A Car-Free Northern Ave. Bridge is Within Reach

The City of Boston is planning to rebuild the Northern Avenue Bridge to support rampant growth in the Seaport — and one proposed redesign would create a car-free haven for pedestrians and cyclists.

Join us in urging the city to build a bridge to a sustainable future, not a car-choked past.

Wednesday, November 28 // 6:00 PM – 8:00 p.m;
District Hall, Assembly Room
75 Northern Ave., Boston MA
One of four concepts for updating and reopening the Northern Ave. Bridge.

On Wednesday, the city will present four design concepts for the bridge. The design above would limit access to pedestrians, cyclists and emergency vehicles. Another would add a high-occupancy vehicle (HOV) lane for transit, shuttles, carpools and ride shares, like Uber, carrying at least 3 people. The final two options would add cars to the mix, either in both directions or only westbound (exiting Seaport.)

We’re pleased that each concept features some form of separated bike and pedestrian facilities, which are sorely lacking in the area. That said, we strongly favor the design that prohibits vehicles entirely. Before being closed in 2014 due to deteriorating conditions, the Northern Avenue Bridge was already limited to people biking and walking — cars were banned in 1997. Why bring them back when there are three parallel roadways for motor vehicles? Imagine the bridge becoming a linear park with sidewalk cafes, absent of traffic noise.

There is no logical reason to add general traffic to the bridge. The main goal of this project is to improve mobility in the booming Seaport, where traffic is threatening to stifle economic and community health. Yet the city’s own analysis concludes both scenarios involving personal vehicles would increase traffic without reducing travel times. Additionally, we’re concerned about the conflicts that would be created between people driving and people walking and biking as motorists turn right onto Atlantic Avenue from the Northern Avenue Bridge, instead of at the signalized base of Seaport Blvd.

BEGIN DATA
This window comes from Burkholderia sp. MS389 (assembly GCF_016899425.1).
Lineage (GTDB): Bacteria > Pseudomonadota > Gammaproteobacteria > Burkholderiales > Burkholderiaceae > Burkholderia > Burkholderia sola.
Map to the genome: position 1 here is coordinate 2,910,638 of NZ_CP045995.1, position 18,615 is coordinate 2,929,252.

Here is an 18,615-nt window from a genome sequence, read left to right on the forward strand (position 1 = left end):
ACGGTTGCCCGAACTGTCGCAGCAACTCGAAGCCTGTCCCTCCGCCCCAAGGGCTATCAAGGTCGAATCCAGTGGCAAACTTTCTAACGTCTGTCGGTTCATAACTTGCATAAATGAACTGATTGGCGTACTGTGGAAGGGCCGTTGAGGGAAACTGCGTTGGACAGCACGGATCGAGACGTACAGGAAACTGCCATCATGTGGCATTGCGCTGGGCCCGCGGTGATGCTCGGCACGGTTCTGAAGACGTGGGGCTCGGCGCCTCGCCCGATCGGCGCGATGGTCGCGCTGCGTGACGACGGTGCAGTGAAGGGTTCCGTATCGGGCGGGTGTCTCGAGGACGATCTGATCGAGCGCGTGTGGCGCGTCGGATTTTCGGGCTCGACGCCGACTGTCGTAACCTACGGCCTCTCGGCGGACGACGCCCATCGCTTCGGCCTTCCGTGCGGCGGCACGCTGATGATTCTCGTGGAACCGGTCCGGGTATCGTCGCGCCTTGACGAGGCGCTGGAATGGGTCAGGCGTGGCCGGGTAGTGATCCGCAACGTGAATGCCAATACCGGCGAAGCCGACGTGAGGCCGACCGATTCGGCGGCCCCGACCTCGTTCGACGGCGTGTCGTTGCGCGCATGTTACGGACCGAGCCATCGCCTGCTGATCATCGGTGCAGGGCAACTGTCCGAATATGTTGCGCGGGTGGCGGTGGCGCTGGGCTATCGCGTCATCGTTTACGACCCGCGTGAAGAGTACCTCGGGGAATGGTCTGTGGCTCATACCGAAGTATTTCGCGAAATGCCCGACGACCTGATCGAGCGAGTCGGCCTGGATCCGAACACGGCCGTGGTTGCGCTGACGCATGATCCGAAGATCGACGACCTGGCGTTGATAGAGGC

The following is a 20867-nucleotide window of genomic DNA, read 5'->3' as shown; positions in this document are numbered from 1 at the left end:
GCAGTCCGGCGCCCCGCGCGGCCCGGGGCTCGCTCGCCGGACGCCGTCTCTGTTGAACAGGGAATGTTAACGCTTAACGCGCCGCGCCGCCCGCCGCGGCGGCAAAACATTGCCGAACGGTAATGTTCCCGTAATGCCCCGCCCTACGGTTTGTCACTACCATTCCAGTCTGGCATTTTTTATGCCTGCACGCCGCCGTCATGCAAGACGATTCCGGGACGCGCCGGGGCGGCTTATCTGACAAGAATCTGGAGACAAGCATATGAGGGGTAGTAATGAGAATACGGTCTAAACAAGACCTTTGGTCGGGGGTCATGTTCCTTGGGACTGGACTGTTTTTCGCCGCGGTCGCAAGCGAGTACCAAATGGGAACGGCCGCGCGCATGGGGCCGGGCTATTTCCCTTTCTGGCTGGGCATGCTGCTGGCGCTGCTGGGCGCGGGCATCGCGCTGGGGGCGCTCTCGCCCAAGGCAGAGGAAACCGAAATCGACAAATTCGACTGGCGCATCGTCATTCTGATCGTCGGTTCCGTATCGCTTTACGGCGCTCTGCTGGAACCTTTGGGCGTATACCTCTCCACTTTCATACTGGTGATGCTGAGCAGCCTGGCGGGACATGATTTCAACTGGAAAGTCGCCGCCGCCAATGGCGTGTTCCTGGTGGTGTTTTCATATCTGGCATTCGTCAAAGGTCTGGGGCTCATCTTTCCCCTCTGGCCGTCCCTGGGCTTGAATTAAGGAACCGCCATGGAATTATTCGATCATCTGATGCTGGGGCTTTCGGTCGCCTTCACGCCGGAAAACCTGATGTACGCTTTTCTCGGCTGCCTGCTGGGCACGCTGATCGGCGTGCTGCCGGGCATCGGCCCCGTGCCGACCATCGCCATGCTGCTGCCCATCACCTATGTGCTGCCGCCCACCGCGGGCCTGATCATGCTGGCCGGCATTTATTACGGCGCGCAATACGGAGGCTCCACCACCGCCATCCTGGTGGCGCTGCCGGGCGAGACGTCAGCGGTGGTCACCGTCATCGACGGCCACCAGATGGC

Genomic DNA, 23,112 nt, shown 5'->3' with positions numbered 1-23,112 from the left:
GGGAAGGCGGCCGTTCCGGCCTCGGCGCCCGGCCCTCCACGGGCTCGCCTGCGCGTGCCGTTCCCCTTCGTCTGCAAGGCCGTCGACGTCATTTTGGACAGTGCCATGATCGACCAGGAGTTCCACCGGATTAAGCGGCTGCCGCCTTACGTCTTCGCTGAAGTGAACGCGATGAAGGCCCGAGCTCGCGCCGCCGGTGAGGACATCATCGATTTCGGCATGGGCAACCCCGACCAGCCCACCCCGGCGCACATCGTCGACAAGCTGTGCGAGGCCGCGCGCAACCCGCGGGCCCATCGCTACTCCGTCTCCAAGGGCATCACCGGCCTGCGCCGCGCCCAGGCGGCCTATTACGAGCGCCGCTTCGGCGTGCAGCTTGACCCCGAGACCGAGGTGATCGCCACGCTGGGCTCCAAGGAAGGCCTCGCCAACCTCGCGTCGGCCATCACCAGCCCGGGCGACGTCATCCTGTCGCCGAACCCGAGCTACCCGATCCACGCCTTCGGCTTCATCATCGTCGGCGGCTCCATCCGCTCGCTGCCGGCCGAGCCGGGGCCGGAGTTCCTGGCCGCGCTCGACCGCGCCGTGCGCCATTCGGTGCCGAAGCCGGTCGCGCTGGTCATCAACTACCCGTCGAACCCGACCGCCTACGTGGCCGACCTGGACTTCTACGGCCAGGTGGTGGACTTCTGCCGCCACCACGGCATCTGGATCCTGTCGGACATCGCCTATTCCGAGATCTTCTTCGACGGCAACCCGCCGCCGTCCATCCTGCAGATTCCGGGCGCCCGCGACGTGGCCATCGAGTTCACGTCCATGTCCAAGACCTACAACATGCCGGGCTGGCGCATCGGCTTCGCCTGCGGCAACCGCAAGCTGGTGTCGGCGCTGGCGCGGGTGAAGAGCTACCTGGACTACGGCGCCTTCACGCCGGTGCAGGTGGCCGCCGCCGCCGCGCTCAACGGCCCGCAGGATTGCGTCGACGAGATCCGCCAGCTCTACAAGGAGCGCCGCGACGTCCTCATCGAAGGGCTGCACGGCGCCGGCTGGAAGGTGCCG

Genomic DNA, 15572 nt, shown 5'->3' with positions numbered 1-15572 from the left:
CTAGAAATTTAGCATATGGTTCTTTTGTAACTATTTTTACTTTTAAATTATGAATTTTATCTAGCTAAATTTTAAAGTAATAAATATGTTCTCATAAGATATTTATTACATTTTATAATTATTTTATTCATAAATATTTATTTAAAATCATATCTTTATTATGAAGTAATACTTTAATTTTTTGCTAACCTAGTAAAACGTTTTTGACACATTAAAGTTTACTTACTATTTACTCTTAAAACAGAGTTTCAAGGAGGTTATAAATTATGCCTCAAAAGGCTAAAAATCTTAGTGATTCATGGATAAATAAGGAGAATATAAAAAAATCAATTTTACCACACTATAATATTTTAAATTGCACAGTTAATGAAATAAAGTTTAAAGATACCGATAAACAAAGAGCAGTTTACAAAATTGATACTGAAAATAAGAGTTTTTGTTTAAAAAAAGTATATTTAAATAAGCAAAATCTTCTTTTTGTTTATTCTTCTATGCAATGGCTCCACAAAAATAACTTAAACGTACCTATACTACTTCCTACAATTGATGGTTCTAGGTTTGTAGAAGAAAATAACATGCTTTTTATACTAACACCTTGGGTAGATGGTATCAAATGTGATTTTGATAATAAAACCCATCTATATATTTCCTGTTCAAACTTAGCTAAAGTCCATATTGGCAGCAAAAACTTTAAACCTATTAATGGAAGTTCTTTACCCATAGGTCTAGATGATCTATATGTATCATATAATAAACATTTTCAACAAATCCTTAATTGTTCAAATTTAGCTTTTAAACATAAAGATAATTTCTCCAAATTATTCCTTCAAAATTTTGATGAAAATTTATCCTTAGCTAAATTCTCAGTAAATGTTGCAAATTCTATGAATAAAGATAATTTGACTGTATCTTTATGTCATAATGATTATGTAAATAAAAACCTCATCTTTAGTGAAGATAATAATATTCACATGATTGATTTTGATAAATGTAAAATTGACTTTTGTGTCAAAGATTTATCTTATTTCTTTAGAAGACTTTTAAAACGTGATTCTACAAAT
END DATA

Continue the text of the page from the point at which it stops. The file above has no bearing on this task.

Photo credit: Jessica Rinaldi, Boston Globe

In concept, the HOV design encourages more people to take transit, especially the commuter line. Yet the HOV lane may primarily benefit private shuttles while having only a marginal impact on public transit. (More info on that here.) We are also concerned about the ability to regulate ride sharing vehicles and the inevitability of a space shared with cars becoming car-centric. And the analysis doesn’t consider alternative — and more impactful — options for improving the Seaport’s woeful mass transit situation, like adding priority bus lanes on existing corridors in the area.

This project is a unique opportunity to not only build a safe, dedicated route for cyclists, but also to create a landmark destination with cultural and community space in a bustling neighborhood. Tell Boston to prioritize people and placemaking above motor vehicle traffic. Show up, and speak up!

For more information on the Northern Ave. Bridge project, head here.

If you can’t attend the meeting, you can submit feedback about the plan using this form or via email to Team@NorthernAveBridgeBos.com